Subject: [MCM] 3 NATO protesters charged with "terrorism for possession of explosive devices"—i.e., beer-making equipment...
To: <>

Three anti-NATO protesters face terrorism charges

By Eric Johnson

CHICAGO | Sat May 19, 2012 12:27pm EDT

May 19 (Reuters) - Three anti-NATO protesters arrested in a late-night raid days before start of the 60-nation summit have been charged with terrorism for possession of explosive devices, police and their attorney said on Saturday.

But supporters of the three men arrested Wednesday evening at a residence in the Bridgeport neighborhood of Chicago disputed the charges and said the police had confused beer-making equipment with explosives.

The Chicago Police Department said the men were charged on Friday with conspiracy to commit terrorism, providing material support for terrorism, and possession of an explosive incendiary device. They were the only people charged among a group of nine arrested at the same time.

"The charges are utterly ridiculous. CPD doesn't know the difference between home beer-making supplies and Molotov cocktails," said Natalie Wahlberg, a member of the Occupy Chicago movement protesting over income inequality.

The National Lawyers Guild, the group of volunteer lawyers representing the protesters, said police "broke down doors with guns drawn and searched residences without a warrant or consent," according to a statement on the group's Facebook page.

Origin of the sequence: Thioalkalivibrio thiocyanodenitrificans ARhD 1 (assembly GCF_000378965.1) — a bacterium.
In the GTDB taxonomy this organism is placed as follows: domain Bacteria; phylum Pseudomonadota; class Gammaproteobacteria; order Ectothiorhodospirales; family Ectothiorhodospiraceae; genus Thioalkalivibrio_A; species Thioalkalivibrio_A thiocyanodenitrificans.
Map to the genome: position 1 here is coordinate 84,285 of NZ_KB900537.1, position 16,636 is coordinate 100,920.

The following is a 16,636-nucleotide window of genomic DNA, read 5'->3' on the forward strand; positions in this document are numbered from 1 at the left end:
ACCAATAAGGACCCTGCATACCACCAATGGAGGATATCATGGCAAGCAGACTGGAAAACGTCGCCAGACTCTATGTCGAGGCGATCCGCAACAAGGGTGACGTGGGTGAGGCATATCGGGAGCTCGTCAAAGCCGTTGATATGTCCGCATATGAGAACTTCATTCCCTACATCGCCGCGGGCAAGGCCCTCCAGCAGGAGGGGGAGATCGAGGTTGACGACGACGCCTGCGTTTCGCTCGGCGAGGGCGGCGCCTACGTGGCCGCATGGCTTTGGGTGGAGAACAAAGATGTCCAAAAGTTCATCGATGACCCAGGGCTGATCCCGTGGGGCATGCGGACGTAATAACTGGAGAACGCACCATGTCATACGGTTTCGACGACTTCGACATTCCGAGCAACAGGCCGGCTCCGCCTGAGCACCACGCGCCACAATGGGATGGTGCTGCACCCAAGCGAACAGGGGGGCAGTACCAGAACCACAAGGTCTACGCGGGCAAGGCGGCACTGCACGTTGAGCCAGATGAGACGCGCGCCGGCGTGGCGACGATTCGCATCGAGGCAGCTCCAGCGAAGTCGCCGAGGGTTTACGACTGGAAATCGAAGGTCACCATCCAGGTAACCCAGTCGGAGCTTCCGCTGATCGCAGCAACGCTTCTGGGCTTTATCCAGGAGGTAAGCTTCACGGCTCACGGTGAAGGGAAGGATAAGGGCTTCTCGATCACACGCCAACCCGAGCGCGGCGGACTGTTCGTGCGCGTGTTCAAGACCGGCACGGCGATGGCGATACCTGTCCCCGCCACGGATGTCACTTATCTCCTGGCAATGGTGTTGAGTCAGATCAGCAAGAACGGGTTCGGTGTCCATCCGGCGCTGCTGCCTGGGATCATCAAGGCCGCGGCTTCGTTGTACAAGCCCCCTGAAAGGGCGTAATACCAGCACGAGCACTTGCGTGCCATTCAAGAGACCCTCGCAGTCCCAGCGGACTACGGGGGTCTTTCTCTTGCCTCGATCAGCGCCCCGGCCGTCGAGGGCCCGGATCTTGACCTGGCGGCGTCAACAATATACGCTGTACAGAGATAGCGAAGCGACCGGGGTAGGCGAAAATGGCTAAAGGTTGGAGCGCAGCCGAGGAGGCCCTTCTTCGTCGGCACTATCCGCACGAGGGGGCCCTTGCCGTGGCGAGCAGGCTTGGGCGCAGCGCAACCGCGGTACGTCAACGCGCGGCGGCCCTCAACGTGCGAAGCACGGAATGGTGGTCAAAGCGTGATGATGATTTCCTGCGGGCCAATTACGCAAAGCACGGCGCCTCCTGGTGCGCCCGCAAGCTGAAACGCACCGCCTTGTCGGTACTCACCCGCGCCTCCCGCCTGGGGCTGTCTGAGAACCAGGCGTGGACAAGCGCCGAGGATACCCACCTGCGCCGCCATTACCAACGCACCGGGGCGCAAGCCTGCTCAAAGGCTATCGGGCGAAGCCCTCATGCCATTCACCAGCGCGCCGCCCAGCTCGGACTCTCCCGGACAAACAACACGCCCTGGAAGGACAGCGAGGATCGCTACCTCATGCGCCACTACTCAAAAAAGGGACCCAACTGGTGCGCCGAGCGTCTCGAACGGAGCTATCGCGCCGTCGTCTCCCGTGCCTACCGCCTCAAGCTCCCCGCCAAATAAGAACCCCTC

The police department declined to comment on the details of the raid conducted by a special investigation unit.

Thousands of security personnel have been deployed to monitor demonstrations in the week leading up to the two-day NATO summit that starts Sunday. President Barack Obama and representatives from some 60 countries are to discuss the war in Afghanistan and other international security issues.

The three men charged are: Brian Church, 20; Jared Chase, 24; and Brent Vincent Betterly, 24. Church and Betterly are from Florida, and Chase is from New Hampshire, the Chicago Tribune reported, citing a police official.

Police officials would not confirm the men's places of origin to Reuters. A bond hearing for the three charged is scheduled for Saturday afternoon.

"NLG attorneys are questioning why it took the city 48 hours, the limit on holding arrestees without a court hearing, to impose such serious charges," the lawyers' group said. "(Police) have provided no evidence of criminal intent or wrongdoing on the part of the activists."

One of the six people released on Friday, Darrin Annussek, 36, said he was handcuffed in a police interrogation room for 18 hours, not allowed to go to the bathroom, and was never questioned. Police have declined to comment on his detention.

Those charged had been surrounded by squad cars outside a pharmacy last week and questioned by police over their plans during NATO, their lawyer said.

On Friday, roughly 2,500 people protested loudly but peacefully, mostly over economic issues, at a downtown Chicago plaza and throughout the surrounding streets.

Police said more than a dozen people have been arrested related to NATO, mostly for trespassing. One man was arrested during the protests after he climbed a bridge tower to rip down a banner advertising the NATO summit, police said. (Reporting by Eric Johnson; Editing byJackie Frank)